Many associate allergies with April showers and May flowers, but for some, allergy season lasts well through the summer. We dispel some common myths surrounding summer allergies and explain the truths behind them below.
Myth: Allergies Are Less Common in the Summer
Truth: There are plenty of summer allergens that can cause symptoms.
Allergies are the result of your body overreacting to normally-harmless substances known as allergens. During this overreaction, the immune system releases antibodies known as Immunoglobulin E (IgE), which triggers the cells to release a chemical called histamine. Histamine is responsible for increased mucus production and inflammation, among other symptoms.
Common summer allergens include grass pollen, weed pollen, mold and dust mites.
Myth: Stinging Insects Are More Attracted to Some People
Truth: There’s little to no research to support the idea that some people naturally attract stinging or biting insects more than others. However, sweet-smelling perfumes and bright clothes can attract certain insects.
An estimated two million Americans are allergic to insect stings, many of whom are at risk of developing a life-threatening reaction known as anaphylaxis. If you experience facial swelling, trouble breathing or any other unusual reaction, seek emergency medical attention.
Myth: Some People Are Allergic to Chlorine
Truth: Chlorine is not an allergen; however, it can be an irritant. For some, the smell of chlorine at Jean K Freeman Aquatic Center can cause allergy-like eye and nose symptoms, as well as breathing problems for those with asthma. This does not mean the immune system is involved.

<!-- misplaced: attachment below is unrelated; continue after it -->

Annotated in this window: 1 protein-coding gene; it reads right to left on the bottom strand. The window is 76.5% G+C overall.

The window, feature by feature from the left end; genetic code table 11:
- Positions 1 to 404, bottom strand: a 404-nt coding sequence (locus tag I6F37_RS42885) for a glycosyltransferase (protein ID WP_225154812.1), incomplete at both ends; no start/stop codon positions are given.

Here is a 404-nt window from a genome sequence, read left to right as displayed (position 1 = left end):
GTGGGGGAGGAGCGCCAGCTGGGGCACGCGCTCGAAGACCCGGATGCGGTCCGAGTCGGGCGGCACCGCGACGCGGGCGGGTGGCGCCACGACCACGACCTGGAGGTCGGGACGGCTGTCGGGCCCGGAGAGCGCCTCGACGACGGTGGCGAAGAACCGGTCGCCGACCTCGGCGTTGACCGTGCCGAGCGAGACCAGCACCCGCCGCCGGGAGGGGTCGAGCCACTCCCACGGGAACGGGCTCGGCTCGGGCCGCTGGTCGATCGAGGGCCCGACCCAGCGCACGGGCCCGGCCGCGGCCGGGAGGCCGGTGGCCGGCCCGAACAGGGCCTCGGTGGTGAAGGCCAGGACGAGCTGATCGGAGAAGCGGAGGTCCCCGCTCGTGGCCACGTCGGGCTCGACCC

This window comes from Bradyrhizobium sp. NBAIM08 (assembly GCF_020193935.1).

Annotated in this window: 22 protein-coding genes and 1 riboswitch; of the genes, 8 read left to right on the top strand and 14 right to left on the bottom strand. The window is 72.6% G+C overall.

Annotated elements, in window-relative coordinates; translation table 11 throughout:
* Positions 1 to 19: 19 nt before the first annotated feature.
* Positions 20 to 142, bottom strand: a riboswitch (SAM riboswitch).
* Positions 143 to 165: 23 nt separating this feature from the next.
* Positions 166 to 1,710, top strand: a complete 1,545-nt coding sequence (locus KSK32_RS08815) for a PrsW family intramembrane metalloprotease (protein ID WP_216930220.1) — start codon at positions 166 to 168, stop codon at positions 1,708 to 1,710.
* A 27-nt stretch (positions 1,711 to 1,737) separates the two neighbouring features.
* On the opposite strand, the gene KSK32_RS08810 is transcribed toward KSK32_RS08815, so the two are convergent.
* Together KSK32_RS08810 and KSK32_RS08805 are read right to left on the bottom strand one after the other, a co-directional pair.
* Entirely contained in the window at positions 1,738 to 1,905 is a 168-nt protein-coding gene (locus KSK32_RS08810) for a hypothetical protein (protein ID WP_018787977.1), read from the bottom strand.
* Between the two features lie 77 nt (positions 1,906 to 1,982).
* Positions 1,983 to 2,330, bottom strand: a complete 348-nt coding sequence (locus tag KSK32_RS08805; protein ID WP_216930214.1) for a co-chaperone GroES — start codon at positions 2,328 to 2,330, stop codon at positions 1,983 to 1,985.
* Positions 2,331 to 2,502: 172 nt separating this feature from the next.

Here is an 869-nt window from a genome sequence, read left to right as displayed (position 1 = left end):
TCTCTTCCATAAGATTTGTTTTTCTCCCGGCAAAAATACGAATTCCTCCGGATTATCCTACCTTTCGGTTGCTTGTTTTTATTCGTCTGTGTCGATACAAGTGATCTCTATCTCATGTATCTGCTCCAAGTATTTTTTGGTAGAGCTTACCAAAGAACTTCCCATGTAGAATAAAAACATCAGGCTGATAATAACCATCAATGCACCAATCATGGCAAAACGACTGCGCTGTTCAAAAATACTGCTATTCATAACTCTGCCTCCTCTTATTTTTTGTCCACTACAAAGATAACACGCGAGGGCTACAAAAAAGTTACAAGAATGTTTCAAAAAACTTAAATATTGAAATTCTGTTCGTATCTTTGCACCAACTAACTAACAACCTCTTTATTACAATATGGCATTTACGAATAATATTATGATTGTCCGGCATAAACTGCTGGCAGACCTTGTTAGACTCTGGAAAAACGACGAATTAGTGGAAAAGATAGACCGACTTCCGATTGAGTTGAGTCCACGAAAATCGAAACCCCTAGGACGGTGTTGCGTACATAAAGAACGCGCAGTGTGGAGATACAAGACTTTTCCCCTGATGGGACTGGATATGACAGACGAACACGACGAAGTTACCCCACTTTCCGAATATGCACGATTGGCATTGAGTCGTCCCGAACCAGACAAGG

Myth: You Can’t Be Allergic to Fruits and Vegetables
Truth: More than 12 million Americans suffer from food allergies, and many seasonal fruits and vegetables are to blame, including melons, peaches and celery. In some cases, allergy symptoms are due to a cross-reaction among similar proteins found in fruits or vegetables and tree, grass or weed pollen.
Myth: Summer Is the End of Allergy Season
Truth: The end of allergy season depends on what you’re allergic to. Approximately 10-20% of Americans are allergic to ragweed, which pollinates in the fall. Other allergens such as mold and dust mites persist year-round.
For more information about summer allergies, call the experts at Midwest Allergy & Asthma today.